Seahawks Run Defense Not Out of the Woods
Oct 28, 2013; St. Louis, MO, USA; St. Louis Rams running back Daryl Richardson (26) rushes past Seattle Seahawks linebacker Bobby Wagner (54) at Edward Jones Dome. Mandatory Credit: Nelson Chenault-USA TODAY Sports
The decisive victory the Seahawks scored over the Atlanta Falcons last Sunday is one that put many fears of the Seahawks fanbase to rest. Seattle dominated the way they were supposed to and, perhaps more importantly, they did it on the road. After some tough wins over the Rams and Buccaneers it was definitely nice to see a comfortable win from a team that should be capable of delivering one most weeks. That being said, while there was a tangible overreaction to the Seahawks cutting it close in Weeks 8 and 9 there might have also been an overreaction to their win on Sunday. Some of the concerns about this team were largely laid to rest in Atlanta, but not all of them.
The offensive line looked very competent for the first time in a long time. This won’t be especially relevant long term as it was a unit comprised of 3 backups so this isn’t the line Seattle will be using in the playoffs. Okung and Giacomini are on the way back, as is Max Unger, but it’s good to know that the second string players can flash starting ability. It is safe to assume, at least for now, that we are not going to see this unit tossed about like rag dolls down the stretch the way they were in St. Louis. While this position group could use some reinforcements in the offseason it is holding steady for now.
More shocking than the struggles of the Seahawks injury riddled offensive line in 2013 has been their issues with defending the run. So far, this team has allowed 4.2 yards per carry and 111 yards per game. Those numbers aren’t great but they were much worse in Weeks 8 and 9 where this team allowed 200+ rushing yards both weeks. Last week they allowed only 64 yards rushing to the Falcons so it might feel reasonable to consider that issue fixed, the problem is that such a performance isn’t really extraordinary against Atlanta.
The Atlanta Falcons are the worst running team in the NFL. They have averaged 64.3 yards per game on the ground and have reached that exact number twice. This is a team that has cracked 100 yards rushing once and has been held below 40 rushing yards three times. Lead back Steven Jackson is a zombified version of his former self and Jacquizz Rodgers is talented but doesn’t carry the load. In short there is nothing impressive about stopping this run game.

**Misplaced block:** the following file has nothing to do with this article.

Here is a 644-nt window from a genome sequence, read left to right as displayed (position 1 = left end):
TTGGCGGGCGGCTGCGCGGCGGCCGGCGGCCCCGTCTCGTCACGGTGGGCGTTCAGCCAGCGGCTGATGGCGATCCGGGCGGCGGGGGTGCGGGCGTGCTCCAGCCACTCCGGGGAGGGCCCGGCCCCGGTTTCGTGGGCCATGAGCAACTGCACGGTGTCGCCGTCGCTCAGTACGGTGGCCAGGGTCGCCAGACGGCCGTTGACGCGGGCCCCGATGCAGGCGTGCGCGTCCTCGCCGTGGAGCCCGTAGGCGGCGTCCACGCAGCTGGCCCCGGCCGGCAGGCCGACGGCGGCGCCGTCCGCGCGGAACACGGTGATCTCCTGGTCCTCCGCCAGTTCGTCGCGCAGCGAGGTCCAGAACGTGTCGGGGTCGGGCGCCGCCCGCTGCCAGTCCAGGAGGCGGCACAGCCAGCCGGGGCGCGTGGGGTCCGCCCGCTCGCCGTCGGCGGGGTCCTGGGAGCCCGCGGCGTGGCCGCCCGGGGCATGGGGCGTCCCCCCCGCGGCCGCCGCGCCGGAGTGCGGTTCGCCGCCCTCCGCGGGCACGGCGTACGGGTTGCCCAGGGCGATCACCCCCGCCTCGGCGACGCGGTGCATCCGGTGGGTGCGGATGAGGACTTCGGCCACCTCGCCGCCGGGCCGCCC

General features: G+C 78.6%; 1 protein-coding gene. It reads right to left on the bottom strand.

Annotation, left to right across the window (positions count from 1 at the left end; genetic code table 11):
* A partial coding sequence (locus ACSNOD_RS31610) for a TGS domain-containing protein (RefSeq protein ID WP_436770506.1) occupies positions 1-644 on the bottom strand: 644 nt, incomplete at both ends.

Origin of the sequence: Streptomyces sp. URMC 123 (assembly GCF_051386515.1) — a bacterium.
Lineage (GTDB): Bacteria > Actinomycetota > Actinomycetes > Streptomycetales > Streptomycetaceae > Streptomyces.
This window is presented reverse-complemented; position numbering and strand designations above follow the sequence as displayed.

The Minnesota Vikings are coming to town this week and they will present a real challenge for this run defense. It so happens that they have an awfully good running back by the name of Adrian Peterson. The last time Peterson was in town he rushed for 182 yards on 17 carries, so he presents a massive challenge. Minnesota has only failed to reach 100 yards on the ground three times this year and given that Peterson is their best/only weapon the Seahawks can count on seeing a lot of him all day.
Although the Seahawks run defense looked impressive last week, it is impossible to tell if that performance is predictive of what this defense can do against the run going forward. The Falcons’ legendary ineptitude in the ground game makes that picture awfully hazy. Even a struggling defense could keep that rushing atttack in check. This week the Seahawks front seven will face a monumental test in the form of Adrian Peterson. If they can contain Minnesota’s superstar then it’s safe to call the struggles in run defense against the Rams and Bucs a blip. If Peterson runs all over this team, like he did in his last trip to Seattle, then it’s back to the drawing board.